Over the last five years, the Pentagon organized a charm offensive to attract new entrants into its technology base. With the lure of quick contracts and follow-on potential, thousands of entrepreneurs have been enticed into seeking defense work. This enthusiasm risks being short-lived without more examples of small contracts leading to larger procurements.

The oft-cited problem is the multiyear process for lining up funds, first for a more substantial prototype and then for a program of record. The Pentagon’s prototyping guide clearly diagnosed the problem: “When the initiation of a prototyping project is stymied or the developed prototype never makes it past the ‘valley of death’ due to inappropriate or unavailable funds, the transformative effect of prototyping can be lost.”

The Department of Defense is at great risk of losing its competitive edge due to funding issues.

One solution proposed recently by several authoritative figures is to use a “bridge fund” where defense leaders could allocate short-term funds to innovative projects while long-term funding is hammered out. For example, the Silicon Valley Defense Group recommended establishing a “stand-alone innovation fund that is designed to help critical innovation companies bridge the ‘valley of death.’

There are good reasons, however, to doubt the effectiveness of a bridge fund.

First, bridge funds have come and gone in the past. An early example goes back to the 1950s, when an “emergency” research and development fund allocated billions of dollars to support tech transition. There have been many since. Two recently defunct funds are the rapid prototyping fund and the rapid innovation fund. While the latter boasted some success, the Pentagon did not request continued funding for it in the fiscal 2021 budget.

Second, a bridge fund itself does not solve the root problem of program planning. Program sponsors still need to firm up requirements and request follow-on funds for fielding. A bridge fund might support a next-level prototype but will do little to ensure that long-term procurement funding is in place to scale the solution. In FY21, the DoD requested more than $28 billion in relatively flexible prototyping accounts, yet still fails to solve this problem.

Third, a centrally managed fund is unlikely to be timely. The selection process will likely take months as proposals are routed through multiple levels to reach decision-makers. As an example, the signoff authority for the rapid prototyping fund was the secretary of defense. During that period, programs are unable to appropriately plan, given the uncertainty of being selected. This lag may inadvertently drive the “valley of death” to the right rather than bridging it.

Fourth, a project may need to rely on the bridge fund for multiple years if the selection cycle does not align well to annual budget-planning timelines. Recall that the planning, programming, budget and execution, or PPBE, process drives a two- or three-year lag. Until the funding cycle catches up, some projects might become bridge fund “addicts” while others receive no funding at all. This could result in a diffusion of the funds that minimizes its overall impact.

Most importantly, Congress has historically been suspicious of large funds without a clear plan and predicted outcomes. The bridge fund, as many envision it, would need to be quite large, making it even more unpalatable to congressional appropriators.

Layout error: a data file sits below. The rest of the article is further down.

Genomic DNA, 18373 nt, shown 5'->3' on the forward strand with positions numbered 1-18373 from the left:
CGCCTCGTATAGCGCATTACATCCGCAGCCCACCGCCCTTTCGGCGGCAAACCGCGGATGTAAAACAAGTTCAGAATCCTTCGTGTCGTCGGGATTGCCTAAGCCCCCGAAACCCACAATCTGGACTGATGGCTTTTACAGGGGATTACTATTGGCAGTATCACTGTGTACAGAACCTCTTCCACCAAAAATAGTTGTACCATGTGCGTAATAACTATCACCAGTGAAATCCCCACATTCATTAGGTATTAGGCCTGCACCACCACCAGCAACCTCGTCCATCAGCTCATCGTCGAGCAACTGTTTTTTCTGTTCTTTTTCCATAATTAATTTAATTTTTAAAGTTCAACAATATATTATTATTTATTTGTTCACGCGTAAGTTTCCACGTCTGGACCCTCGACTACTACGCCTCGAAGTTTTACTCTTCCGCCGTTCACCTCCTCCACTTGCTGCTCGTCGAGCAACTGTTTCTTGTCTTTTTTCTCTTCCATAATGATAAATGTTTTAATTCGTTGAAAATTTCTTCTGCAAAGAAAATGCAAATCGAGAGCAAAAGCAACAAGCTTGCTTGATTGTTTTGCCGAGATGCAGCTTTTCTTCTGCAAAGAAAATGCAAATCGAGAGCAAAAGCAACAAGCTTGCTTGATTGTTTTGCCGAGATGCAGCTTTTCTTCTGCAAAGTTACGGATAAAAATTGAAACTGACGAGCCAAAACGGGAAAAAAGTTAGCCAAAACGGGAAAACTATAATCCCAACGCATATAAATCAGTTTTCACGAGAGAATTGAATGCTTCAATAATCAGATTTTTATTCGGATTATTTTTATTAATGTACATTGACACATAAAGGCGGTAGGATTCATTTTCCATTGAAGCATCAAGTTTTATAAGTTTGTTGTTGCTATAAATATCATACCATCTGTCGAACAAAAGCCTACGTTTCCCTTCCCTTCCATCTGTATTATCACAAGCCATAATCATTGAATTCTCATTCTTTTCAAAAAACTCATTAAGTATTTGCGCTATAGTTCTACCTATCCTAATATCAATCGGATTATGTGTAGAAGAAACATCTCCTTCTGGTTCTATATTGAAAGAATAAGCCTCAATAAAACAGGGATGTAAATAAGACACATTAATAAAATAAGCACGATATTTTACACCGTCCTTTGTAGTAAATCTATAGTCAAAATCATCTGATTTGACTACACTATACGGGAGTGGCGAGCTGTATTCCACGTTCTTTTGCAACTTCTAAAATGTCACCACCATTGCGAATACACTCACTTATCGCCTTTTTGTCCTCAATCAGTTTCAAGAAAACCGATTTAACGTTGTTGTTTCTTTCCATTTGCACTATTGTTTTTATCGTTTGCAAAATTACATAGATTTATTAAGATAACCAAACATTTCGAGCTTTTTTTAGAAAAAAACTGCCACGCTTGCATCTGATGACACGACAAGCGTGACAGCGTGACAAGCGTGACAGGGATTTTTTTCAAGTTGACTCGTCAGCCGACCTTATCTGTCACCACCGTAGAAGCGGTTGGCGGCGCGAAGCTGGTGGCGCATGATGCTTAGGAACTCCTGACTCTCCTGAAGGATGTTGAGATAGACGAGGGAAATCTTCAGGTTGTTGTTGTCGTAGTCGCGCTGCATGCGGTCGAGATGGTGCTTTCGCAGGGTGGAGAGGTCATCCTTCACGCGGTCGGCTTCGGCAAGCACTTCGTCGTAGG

To mitigate these problems, a bridge fund should:

  • Target a few high-potential efforts.
  • Exist for an extended period.
  • Be directly allocated to an acquisition organization, such as the Defense Innovation Unit, Army Futures Command, the Joint Artificial Intelligence Center or a program executive office.
  • Measure success using context-specific metrics.

Even then, the fund fails to address the real transformation obstacles. The Pentagon needs a more holistic answer to the technology transition problem, rather than another bridge fund. It needs to adopt portfolio accounts for prototype projects and acquisition programs. This would involve consolidating platform-focused budget line items into logical portfolios where promising commercial technologies could be identified and more easily transitioned without the bureaucracy, uncertainty and time penalties of a bridge fund.

This is possible because acquisition executives would have improved trade space flexibility and the ability to shift funds from lower-performing activities to ones with greater promise. If a promising commercial solution could quickly meet an operational need driven by new threats, a portfolio approach would allow development activities to commence without having to request bridge funds or await the PPBE process. A key enabler includes abandoning strict program baselines that discourage adaptation, providing greater new start authority and encouraging more flexible requirements.

Two logical methods for organizing portfolio accounts are by responsible organization or by mission area. Advocates are correct to identify funding as a key issue in technology transition; but rather than return to legacy practices, which have proved unsustainable, it’s time to address the root cause of the problem.

Let’s envision a new innovation environment where the DoD has many “bridge funds” in the form of portfolio accounts, poised to onboard the most promising solutions to the DoD’s toughest challenges.

Eric Lofgren is a senior fellow with the Center for Government Contracting at George Mason University. He previously served as a senior analyst at Technomics, supporting the Pentagon’s Cost Assessment and Program Evaluation office. Matt MacGregor is an acquisition specialist at the Mitre Corporation and a space operations mission engineer in the Air Force Reserves. He previously worked for the Pentagon in a number of roles.